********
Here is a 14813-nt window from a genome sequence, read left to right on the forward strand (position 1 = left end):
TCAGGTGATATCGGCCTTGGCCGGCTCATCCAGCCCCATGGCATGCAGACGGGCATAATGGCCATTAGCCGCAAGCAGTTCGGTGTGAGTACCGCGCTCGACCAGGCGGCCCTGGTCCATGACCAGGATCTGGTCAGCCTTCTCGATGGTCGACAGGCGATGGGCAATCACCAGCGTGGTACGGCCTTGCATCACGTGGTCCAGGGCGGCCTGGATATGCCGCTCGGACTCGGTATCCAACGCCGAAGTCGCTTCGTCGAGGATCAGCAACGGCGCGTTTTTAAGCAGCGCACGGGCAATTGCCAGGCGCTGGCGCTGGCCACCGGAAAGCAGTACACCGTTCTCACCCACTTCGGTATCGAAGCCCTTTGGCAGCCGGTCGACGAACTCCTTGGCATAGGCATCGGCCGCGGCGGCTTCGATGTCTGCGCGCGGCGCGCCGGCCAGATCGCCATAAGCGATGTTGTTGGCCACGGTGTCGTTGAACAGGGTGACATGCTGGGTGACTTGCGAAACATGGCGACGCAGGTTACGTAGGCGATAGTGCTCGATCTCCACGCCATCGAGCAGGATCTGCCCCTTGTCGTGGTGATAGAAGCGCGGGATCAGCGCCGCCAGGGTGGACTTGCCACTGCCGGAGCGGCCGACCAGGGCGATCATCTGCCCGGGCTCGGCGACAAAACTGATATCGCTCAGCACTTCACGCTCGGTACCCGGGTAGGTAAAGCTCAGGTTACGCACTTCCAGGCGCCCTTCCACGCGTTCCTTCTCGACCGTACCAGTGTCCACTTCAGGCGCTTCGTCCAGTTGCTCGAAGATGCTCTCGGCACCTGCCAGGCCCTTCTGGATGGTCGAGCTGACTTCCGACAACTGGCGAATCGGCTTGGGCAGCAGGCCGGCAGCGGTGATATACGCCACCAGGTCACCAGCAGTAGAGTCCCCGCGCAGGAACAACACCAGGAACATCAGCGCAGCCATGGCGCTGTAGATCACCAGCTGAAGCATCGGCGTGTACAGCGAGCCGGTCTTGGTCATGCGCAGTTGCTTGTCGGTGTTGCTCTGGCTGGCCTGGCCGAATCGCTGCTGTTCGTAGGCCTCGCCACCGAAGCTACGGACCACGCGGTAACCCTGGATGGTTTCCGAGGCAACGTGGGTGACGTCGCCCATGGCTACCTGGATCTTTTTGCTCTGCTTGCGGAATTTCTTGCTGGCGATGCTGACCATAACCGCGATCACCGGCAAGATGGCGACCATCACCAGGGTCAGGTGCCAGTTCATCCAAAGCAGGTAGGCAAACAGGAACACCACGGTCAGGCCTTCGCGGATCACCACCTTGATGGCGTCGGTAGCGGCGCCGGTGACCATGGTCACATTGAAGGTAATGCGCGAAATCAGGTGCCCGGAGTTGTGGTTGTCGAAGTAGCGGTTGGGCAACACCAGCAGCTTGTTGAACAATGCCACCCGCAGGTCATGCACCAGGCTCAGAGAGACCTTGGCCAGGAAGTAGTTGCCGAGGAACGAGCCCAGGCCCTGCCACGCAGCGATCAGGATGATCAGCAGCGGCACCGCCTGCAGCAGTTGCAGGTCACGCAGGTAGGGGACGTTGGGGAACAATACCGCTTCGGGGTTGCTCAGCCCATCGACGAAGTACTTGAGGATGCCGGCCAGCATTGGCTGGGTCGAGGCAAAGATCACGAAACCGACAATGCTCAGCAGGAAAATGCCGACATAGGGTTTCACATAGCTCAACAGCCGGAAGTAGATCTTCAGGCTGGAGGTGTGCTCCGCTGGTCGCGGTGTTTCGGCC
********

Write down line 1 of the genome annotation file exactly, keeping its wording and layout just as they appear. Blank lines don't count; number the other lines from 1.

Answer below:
Here is a 14813-nt window from a genome sequence, read left to right on the forward strand (position 1 = left end):